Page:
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guinness eileen

Triple Point Brewing, 178 Shoreham Street, Sheffield, South Yorkshire

It’s been awhile since I’ve written a pub review, but this has definitely not been a good year for writing about new pubs. With all of them in the country forced to close back in mid-March, and only some re-opening in July and then having to re-close again a few weeks ago, this month’s column is about a pub I visited months and months ago, at the beginning of January. And although it’s closed right now, I know the brewery is active and I feel confident the pub will reopen when it can.

Founded in November 2018, Triple Point Brewing is located in the former premises of Sentinel Brewery. The owners, father and son team Mike and George Brook, were the former owners of Sentinel and simply re-registered the business as Triple Point. My first visit to the renamed brewpub was with my workmate John, on a Friday after work. There was a Sheffield United match scheduled at nearby Bramall Lane, and as Triple Point is a Blades-friendly pub it was bound to fill up with football fans. As the kickoff wasn't until 8:00pm, and it was only a little after 5:00 when we stopped in, we figured we'd miss most of the crowd.

Fortunately we were right. We passed under the new entryway, a long welcoming canopy that stretches from the pavement to the front door and made us almost feel as though we were about to be greeted by the concierge of a boutique hotel. Inside the place was pleasantly crowded, with a lot of non-football customers along with a few Blades who weren't actually going to the match but just wanted to stop in for a beer and a bite.

We stood at the bar (back in the old days when you were allowed to do that) and spent some time studying the lists of cask ales and craft beers on tap. John went for a pint of Nektar US-hopped Pilsner (4.6% ABV), which is a keg beer. The only cask beer available that appealed to me was the Debut US-Style IPA, but as it was a whopping 5.5% ABV I decided on a safer pint of SIPA (4.5% ABV), also on keg. Brewed with with Admiral, Chinook, Citra, Simcoe, and Mosaic hops, this made me quite happy.

We sat at a communal table over on the side towards the back, next to the glass wall of the brewery in which people were still actively working. As quite a few customers were ordering food I glanced at the menu to see what they were having. The meals are provided by the Twisted Burger Company, and they were currently advertising their Veganuary menu -- featuring the ironically named Vegan Cheeseburger -- as well as gyoza, tacos, and fries, all obviously vegan versions. (I noticed the two Blades we had been chatting with had ordered the regular carnivore-appeasing burgers off the main menu.)

My second visit was a couple of weeks later on a Saturday evening when my friend Mike and I had arrived back on the train from a day in Manchester. As Triple Point is just down Shoreham Street from Sheffield Station, this seemed a potentially less crowded option for a pint than the completely rammed station pub. Both of us had the keg versions of Cryo (4.2% ABV), described as a cryo-hopped pale ale. I first learned about cryo hops in California where the leaves of hops are exposed to extremely low temperatures and separated into concentrated lupulin and bract. Also brewed with rye, wheat, and oats, this was a lovely pint, imparting an aura of freezing in the Arctic. After our busy day visiting the Manchester Museum of Science and Industry as well as spending a bit of time chatting with Alan Turing in Sackville Park, these pints were a wonderful refresher.

A few months ago, when pubs reopened on the 4th of July after the first lockdown, Triple Point’s taproom reopened to serve beer and food, and they stayed open during the Tier 3 restrictions as a pub that served “substantial meals”. Now that everybody’s closed again for a second lockdown, the brewery is still going strong and they’re doing deliveries of cans and minikegs, and they also offer pick-up orders direct from their Shoreham Street warehouse. I look forward to visiting the pub again once this is all over. But then again I, not to mention everybody else, look forward to visiting all of the pubs that will reopen. Let’s just hope that most of them are still able to do that.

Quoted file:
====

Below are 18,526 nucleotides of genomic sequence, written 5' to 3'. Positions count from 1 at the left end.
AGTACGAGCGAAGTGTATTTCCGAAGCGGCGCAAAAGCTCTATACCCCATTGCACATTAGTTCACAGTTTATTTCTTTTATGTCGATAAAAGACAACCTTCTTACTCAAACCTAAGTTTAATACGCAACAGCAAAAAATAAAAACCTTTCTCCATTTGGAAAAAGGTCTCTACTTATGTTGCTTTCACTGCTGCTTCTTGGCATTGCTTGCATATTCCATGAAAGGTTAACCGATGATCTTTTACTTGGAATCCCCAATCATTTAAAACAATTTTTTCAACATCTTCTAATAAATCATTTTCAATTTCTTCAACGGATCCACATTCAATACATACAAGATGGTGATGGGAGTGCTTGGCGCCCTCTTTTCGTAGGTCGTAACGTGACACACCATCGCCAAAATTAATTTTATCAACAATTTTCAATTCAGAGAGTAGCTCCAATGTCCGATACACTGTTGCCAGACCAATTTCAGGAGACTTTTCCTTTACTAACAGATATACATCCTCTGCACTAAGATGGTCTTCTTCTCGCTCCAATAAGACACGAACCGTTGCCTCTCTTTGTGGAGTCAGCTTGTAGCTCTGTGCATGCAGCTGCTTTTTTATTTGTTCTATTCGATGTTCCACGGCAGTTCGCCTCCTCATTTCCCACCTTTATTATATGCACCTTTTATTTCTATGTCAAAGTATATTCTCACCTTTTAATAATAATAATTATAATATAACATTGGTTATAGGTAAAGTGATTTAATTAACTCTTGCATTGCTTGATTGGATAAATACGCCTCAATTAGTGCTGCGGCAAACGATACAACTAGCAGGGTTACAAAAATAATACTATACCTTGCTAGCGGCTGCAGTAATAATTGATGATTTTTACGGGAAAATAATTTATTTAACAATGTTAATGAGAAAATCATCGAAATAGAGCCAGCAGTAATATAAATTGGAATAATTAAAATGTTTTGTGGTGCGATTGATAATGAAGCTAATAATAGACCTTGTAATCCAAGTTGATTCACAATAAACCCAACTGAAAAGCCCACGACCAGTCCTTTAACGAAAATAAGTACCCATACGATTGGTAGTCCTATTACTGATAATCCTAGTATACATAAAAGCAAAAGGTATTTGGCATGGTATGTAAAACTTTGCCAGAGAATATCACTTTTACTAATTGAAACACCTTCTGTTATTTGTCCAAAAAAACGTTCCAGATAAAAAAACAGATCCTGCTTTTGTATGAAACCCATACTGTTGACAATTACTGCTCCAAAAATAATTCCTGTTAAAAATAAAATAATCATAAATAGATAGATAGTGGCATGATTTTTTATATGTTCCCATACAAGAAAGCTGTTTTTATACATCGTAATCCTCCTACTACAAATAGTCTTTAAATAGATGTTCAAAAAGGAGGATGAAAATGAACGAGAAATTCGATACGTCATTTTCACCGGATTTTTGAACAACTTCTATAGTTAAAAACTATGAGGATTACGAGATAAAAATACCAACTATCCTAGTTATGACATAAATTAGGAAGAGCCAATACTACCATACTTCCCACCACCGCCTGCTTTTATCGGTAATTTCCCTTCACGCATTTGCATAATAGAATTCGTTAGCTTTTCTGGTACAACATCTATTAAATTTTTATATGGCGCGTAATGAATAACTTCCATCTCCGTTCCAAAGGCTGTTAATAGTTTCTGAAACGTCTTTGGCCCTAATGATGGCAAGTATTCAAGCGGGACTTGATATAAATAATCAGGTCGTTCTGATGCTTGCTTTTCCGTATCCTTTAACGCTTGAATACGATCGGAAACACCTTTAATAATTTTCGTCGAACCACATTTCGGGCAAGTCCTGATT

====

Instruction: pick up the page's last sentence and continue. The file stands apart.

• GARDENERS REST, NEEPSEND: One day in July, after the first lockdown eased, we stopped in here with our friend Mike. As opposed to the first weekend of pubs reopening, when Andrew and I stopped by on the Sunday only to find that the pub was already filled to its socially distanced capacity, on this weekday there were only three other people in the pub, and there were 3 cask ales on the menu. As it was a relatively pleasant day we sat out in the garden next to the River Don. Andrew and I went for pints of Blonde Bear (4.2% ABV, Little Critters Brewing Company, Sheffield, South Yorkshire) and Mike had a pint of Blanco Blonde (4.2% ABV, Sheffield Brewing Company, Sheffield, South Yorkshire). As Andrew and I have found the Blanco Blonde to be just a bit too boring for our hop-driven taste, we were glad we went for the Bear because, although not a hopmonster by any means, it had just enough hoppy bitterness to satisfy us in a gentle sort of way. It was nice to sit out looking at the Don lined with the old former works. It’s been a harshly long spell of publess months...
  • SHAKESPEARES, KELHAM ISLAND: Since I returned to work in July after the first Covid-19 lockdown, I suddenly found myself back in the City Centre three days a week. One day after an excruciatingly boring few hours I met Andrew at this pub for a reward of a pint. We sat in the garden where I had a pint of Session IPA (4.0% ABV, Bad Seed Brewing Company, Malton, North Yorkshire). With Simcoe, Centennial, and Calypso hops, this was very pleasant and surprisingly smooth. Andrew went for a pint of Little Citra Session IPA (3.3% ABV, Blue Bee Brewery, Sheffield, South Yorkshire). “Hazy New England Session oat pale”. This has a gorgeous aroma with a gentle Citra hops flavour. This was my first day back on full hours, and with very little to do and too many staff members to do it, that’s why it was so boring. It was pleasant listening to the sounds of the city: ambulance sirens, fire sirens, police sirens, and that massive truck that roars down Gibraltar Street every time we visit this pub. We briefly spoke to Ethan.